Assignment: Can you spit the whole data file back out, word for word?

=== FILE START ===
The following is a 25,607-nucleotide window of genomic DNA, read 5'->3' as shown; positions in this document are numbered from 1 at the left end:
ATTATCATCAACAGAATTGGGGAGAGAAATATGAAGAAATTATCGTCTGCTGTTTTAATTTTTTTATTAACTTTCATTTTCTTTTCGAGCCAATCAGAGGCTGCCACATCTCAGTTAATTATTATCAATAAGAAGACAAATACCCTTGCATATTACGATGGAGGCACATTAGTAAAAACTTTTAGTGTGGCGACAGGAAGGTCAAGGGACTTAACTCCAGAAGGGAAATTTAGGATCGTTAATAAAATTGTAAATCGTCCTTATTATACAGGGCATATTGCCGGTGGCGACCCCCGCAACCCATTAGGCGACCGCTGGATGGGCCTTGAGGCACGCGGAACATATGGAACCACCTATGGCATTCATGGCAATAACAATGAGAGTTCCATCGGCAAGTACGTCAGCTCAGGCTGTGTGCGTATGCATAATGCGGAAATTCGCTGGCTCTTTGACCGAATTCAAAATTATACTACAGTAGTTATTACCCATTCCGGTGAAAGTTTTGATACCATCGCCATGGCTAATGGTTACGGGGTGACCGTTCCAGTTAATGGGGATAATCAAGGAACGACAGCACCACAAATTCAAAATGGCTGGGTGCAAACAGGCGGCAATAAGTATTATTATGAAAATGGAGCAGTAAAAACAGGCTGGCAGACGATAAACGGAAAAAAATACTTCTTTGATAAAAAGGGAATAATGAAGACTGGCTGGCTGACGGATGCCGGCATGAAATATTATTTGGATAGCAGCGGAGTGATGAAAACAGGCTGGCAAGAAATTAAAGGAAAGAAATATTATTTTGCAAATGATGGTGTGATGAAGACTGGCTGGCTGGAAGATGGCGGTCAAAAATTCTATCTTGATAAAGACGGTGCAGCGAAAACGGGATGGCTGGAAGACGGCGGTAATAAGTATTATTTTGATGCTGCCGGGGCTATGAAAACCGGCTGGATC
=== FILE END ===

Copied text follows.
The following is a 25,607-nucleotide window of genomic DNA, read 5'->3' as shown; positions in this document are numbered from 1 at the left end:
ATTATCATCAACAGAATTGGGGAGAGAAATATGAAGAAATTATCGTCTGCTGTTTTAATTTTTTTATTAACTTTCATTTTCTTTTCGAGCCAATCAGAGGCTGCCACATCTCAGTTAATTATTATCAATAAGAAGACAAATACCCTTGCATATTACGATGGAGGCACATTAGTAAAAACTTTTAGTGTGGCGACAGGAAGGTCAAGGGACTTAACTCCAGAAGGGAAATTTAGGATCGTTAATAAAATTGTAAATCGTCCTTATTATACAGGGCATATTGCCGGTGGCGACCCCCGCAACCCATTAGGCGACCGCTGGATGGGCCTTGAGGCACGCGGAACATATGGAACCACCTATGGCATTCATGGCAATAACAATGAGAGTTCCATCGGCAAGTACGTCAGCTCAGGCTGTGTGCGTATGCATAATGCGGAAATTCGCTGGCTCTTTGACCGAATTCAAAATTATACTACAGTAGTTATTACCCATTCCGGTGAAAGTTTTGATACCATCGCCATGGCTAATGGTTACGGGGTGACCGTTCCAGTTAATGGGGATAATCAAGGAACGACAGCACCACAAATTCAAAATGGCTGGGTGCAAACAGGCGGCAATAAGTATTATTATGAAAATGGAGCAGTAAAAACAGGCTGGCAGACGATAAACGGAAAAAAATACTTCTTTGATAAAAAGGGAATAATGAAGACTGGCTGGCTGACGGATGCCGGCATGAAATATTATTTGGATAGCAGCGGAGTGATGAAAACAGGCTGGCAAGAAATTAAAGGAAAGAAATATTATTTTGCAAATGATGGTGTGATGAAGACTGGCTGGCTGGAAGATGGCGGTCAAAAATTCTATCTTGATAAAGACGGTGCAGCGAAAACGGGATGGCTGGAAGACGGCGGTAATAAGTATTATTTTGATGCTGCCGGGGCTATGAAAACCGGCTGGATC